Posted: Thursday 6 April 2017
Police fully justified in shooting tyres of vehicle involved in cash machine theft
The Police Investigations & Review Commissioner (PIRC) has concluded in a report published today (6 April 2017) that police were justified in their use of firearms to shoot the tyres of a vehicle whose occupants were earlier involved in the theft of a cash machine.
The findings were submitted to the Chief Constable of Police Scotland in May 2016, and can now be published after outstanding criminal proceedings were concluded yesterday at Liverpool Crown Court.
The Commissioner's report found that because of the high risk posed to the public and police, the police firearms response was both necessary and proportionate to allow the officers to disable the suspects' vehicle, prevent them from escaping and maximise the safety of the public and police.
Police intelligence indicated that the persons responsible for the ATM theft and other crimes had access to firearms, a history of extreme violence and had previously used stolen vehicles to ram police vehicles and evade capture.
The incident took place on 12 February 2016 after the gang had been involved in the theft of a cash machine in Carnoustie earlier that morning.
A vehicle, suspected of being involved in the incident, was seen parked in Westway Retail Park in Arbroath and police responded by dispatching armed officers.
The officers discharged three shotgun tyre deflation rounds (TDRs) to disable the suspects' vehicle when they used it to ram a police car in an attempt to escape.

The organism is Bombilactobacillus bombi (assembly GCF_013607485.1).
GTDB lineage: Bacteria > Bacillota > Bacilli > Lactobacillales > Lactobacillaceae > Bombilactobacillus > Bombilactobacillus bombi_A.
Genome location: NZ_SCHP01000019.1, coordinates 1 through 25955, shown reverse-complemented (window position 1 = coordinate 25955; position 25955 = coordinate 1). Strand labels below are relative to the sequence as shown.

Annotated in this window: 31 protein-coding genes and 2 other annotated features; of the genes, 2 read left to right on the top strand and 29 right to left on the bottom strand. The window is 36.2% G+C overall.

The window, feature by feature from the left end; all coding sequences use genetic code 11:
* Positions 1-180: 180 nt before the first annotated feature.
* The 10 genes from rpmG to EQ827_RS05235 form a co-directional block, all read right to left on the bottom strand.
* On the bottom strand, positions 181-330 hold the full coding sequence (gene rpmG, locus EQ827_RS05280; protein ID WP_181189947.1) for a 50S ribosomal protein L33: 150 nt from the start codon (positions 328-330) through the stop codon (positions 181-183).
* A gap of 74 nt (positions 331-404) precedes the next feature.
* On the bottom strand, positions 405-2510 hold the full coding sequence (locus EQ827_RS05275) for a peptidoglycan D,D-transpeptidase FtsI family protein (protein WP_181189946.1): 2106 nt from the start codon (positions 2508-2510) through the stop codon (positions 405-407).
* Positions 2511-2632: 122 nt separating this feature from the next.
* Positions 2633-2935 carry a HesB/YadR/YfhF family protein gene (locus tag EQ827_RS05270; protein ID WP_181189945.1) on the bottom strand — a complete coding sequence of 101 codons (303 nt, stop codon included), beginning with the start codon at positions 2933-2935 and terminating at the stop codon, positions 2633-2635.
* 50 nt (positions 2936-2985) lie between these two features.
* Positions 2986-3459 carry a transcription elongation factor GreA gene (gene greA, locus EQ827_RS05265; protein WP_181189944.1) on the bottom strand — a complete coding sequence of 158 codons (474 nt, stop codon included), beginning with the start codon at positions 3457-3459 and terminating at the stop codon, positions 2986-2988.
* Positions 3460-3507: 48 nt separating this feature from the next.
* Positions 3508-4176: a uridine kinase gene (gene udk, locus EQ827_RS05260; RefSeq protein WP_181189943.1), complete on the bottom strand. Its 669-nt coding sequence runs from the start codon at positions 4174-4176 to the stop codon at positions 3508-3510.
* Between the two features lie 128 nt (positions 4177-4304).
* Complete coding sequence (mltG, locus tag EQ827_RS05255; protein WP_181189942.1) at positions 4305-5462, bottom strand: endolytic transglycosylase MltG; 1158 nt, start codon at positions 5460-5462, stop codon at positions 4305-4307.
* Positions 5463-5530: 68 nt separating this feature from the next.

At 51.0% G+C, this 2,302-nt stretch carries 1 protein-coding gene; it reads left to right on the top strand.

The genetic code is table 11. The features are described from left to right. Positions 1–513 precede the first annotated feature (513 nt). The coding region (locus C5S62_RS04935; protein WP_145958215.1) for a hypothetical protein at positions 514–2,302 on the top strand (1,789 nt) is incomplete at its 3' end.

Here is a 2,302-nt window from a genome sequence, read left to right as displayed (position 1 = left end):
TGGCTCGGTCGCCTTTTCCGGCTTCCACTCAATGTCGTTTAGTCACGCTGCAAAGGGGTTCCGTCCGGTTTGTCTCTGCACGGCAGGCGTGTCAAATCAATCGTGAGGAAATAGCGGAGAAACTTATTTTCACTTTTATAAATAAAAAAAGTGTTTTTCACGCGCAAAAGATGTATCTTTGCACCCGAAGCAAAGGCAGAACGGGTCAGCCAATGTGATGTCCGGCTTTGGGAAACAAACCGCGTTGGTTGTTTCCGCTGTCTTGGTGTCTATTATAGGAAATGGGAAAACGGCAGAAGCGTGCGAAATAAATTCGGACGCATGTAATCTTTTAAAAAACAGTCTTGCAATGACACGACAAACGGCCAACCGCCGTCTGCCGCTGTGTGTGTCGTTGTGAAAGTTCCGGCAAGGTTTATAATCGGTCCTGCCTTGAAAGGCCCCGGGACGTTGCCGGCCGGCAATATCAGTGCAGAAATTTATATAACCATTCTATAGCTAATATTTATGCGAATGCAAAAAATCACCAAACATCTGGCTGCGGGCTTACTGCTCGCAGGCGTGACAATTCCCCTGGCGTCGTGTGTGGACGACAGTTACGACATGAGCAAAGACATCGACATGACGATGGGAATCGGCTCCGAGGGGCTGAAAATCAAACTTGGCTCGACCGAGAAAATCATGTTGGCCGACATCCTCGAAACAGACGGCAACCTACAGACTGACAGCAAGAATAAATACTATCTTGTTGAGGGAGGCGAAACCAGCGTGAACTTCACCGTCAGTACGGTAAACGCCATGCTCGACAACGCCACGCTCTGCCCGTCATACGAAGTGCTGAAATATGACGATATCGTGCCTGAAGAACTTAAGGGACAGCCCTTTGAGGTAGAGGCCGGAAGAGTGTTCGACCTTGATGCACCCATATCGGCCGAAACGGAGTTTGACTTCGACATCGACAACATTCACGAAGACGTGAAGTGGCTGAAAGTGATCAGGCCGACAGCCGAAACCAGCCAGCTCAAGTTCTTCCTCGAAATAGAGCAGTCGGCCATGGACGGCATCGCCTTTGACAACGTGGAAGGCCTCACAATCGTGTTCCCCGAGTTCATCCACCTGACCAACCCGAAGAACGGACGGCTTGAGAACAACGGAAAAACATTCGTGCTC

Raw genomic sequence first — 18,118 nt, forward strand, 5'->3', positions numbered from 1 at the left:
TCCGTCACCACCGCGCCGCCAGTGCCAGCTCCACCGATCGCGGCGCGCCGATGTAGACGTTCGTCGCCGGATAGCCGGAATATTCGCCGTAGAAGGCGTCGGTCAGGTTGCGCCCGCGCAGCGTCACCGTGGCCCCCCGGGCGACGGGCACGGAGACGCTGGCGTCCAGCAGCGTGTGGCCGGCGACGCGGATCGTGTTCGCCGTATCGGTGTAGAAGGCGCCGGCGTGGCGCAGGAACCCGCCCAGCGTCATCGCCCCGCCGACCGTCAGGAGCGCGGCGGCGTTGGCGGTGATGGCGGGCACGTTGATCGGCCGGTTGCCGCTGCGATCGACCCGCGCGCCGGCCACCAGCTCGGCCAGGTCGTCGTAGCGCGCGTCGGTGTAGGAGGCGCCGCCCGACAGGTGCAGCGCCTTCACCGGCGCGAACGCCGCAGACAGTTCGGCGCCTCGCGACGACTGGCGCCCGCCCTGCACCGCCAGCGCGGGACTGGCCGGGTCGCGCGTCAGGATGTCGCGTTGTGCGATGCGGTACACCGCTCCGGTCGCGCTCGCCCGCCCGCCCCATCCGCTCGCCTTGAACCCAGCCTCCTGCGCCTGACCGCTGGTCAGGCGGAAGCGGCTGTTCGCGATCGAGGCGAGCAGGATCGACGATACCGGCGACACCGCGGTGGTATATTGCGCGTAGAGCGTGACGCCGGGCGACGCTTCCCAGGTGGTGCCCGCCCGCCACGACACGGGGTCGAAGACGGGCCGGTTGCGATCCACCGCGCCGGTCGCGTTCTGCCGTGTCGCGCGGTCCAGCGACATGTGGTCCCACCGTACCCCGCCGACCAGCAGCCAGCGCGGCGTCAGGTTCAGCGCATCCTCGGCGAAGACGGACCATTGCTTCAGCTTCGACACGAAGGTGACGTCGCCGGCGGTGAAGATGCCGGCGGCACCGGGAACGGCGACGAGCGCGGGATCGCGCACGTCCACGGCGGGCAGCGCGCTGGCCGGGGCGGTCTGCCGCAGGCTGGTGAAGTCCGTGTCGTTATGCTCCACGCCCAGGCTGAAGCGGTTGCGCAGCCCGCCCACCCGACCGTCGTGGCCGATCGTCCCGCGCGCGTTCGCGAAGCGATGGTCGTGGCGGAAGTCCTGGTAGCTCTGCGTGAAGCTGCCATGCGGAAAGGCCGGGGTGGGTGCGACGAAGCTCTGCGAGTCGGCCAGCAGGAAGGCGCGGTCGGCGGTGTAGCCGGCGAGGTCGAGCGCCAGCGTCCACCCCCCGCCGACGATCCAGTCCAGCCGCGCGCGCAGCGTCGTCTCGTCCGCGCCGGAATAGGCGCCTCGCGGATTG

Police then arrested the occupants of the vehicle.
During the incident, two further rounds were also discharged at another vehicle which was mistakenly thought to be involved with the earlier theft.
The Commissioner, Kate Frame, commented:
"The police response, to what was a significant threat to public safety and the officers themselves, was wholly justified.
"They had reliable intelligence to indicate they were dealing with suspects who had access to firearms, a history of extreme violence and who had previously used high-powered stolen vehicles to ram police vehicles and escape.
"When the suspects then used the same dangerous tactic to try and avoid arrest during this incident, the use of Tyre Deflation Rounds to disable their vehicle was not only necessary but proportionate."
Notes to editors
In terms of the Police and Fire Reform (Scotland) Act 2012 and the Police Investigations and Review Commissioner (Investigations, Serious Incidents and Specified Weapons) Regulations 2013, all incidents of Police Scotland's use of firearms must be referred to the Police Investigations and Review Commissioner for independent investigation.